I write a lot about how bad output randomness is for games, but today I want to write about a problem common in many deterministic games – specifically ones that lack hidden information.
Why doesn’t everyone just play chess, if it’s so great? The answer is that chess, or other ancient abstracts like Go and shogi, or even modern abstracts like the Gipf games, Through the Desert or Hive – these games really aren’t that great. They are all largely “look-ahead contests”, and people pick up on this, consciously or subconsciously, and it makes them all kind of annoying to play.
Here’s the process of look-ahead in action: what will happen if I make move X? Once move X is made, what will happen if the opponent makes moves A, B or C? If he should make move A, then I can make moves D, E or F… and so on. It’s literally scanning through every possible (or reasonably valid-seeming) move that you can. Games of chess, at least at novice and intermediate levels of play, tend to come down to simply who does more of this. One way to put it is that it’s a matter of quantity, not quality. Continue reading →
Here’s another episode of 3 Minute Game Design! This one deals with the ideas of elegance and depth in game design.
As a side note, I’ve also begun cleaning up some of my older articles. To support the creation of these videos and the maintenance of this site, please support me on Patreon at www.patreon.com/keithburgun. Thanks!
I’ve started a new video series called 3 Minute Game Design. I created a YouTube channel for it, and have posted the first entry in the series. Episode 1 discusses some fundamental ideas like prescriptive language and the very idea that we can prescribe guidelines for better game design.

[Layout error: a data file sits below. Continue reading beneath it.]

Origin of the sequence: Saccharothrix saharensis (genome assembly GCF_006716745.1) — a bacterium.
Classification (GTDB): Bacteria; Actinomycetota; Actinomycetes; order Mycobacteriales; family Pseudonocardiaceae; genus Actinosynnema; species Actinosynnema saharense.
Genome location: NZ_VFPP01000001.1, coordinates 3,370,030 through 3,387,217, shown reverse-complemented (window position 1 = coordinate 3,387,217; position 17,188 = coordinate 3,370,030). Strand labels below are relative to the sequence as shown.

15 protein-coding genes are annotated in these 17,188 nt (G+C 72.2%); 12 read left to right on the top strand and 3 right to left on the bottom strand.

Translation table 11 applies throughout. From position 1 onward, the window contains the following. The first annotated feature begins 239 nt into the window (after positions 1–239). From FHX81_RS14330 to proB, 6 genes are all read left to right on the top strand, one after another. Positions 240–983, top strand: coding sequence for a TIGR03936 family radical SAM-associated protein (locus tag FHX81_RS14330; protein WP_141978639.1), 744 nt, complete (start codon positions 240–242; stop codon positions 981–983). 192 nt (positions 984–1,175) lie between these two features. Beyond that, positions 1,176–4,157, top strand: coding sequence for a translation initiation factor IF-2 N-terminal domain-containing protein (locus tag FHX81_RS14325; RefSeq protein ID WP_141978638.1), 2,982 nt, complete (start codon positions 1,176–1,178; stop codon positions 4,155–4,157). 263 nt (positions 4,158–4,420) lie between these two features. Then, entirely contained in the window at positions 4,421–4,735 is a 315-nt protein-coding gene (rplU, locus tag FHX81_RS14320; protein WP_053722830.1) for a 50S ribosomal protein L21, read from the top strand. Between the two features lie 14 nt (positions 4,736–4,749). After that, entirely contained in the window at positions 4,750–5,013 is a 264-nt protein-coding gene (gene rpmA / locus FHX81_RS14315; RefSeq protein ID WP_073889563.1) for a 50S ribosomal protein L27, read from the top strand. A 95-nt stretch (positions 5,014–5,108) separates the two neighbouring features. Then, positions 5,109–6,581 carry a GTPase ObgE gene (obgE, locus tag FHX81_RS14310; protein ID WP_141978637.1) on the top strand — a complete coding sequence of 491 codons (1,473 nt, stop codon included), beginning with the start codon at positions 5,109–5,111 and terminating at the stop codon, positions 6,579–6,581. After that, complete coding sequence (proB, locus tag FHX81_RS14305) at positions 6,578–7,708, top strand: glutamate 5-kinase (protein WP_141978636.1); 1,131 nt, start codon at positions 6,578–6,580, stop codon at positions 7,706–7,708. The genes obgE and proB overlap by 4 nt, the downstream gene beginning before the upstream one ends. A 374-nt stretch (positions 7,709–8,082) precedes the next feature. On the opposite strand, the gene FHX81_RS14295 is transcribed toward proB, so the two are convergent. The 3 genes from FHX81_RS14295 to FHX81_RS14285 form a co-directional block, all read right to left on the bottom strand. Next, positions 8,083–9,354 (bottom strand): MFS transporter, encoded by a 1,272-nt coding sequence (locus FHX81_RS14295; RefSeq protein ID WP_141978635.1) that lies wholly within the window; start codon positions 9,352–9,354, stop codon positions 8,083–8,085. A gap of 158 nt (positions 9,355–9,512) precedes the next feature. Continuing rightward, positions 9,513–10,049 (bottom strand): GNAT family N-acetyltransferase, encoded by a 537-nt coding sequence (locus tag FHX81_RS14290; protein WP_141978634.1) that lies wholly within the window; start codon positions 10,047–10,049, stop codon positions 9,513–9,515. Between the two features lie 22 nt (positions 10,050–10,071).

If you like this video series and want to see more episodes, please support my Patreon campaign.
For the last year or so, I’ve been working hard on a book called Clockwork Game Design. It details a clear, useful design pattern for building elegant strategy games.
How does it differ from my first book, Game Design Theory: A New Philosophy for Understanding Games? Game Design Theory was very broad. It talks about the history of interactive systems design, it talks about other forms such as puzzles and toys, and it talks a lot about modern videogames and some specific problems with them.
Clockwork Game Design is narrow and focused. It asks a specific question: how do we go forward with strategy game design? How do we make games that are significantly better than the ones we’ve made in the past? How do we make games that are not only easier to learn than existing games, but also have longer life-spans?
The answer is in the Clockwork Design Pattern.
The Clockwork Design Pattern is one that starts with a core mechanism – a basic action that is the primary means of interaction with the system. Supporting mechanisms support – but do not fight with – the core mechanism, and all of this is anchored by the Goal. The Goal is the ultimate expression of the core mechanism action.
To the extent that designers are able to create depth and elegance, they’re already using elements of this design pattern without even necessarily knowing it.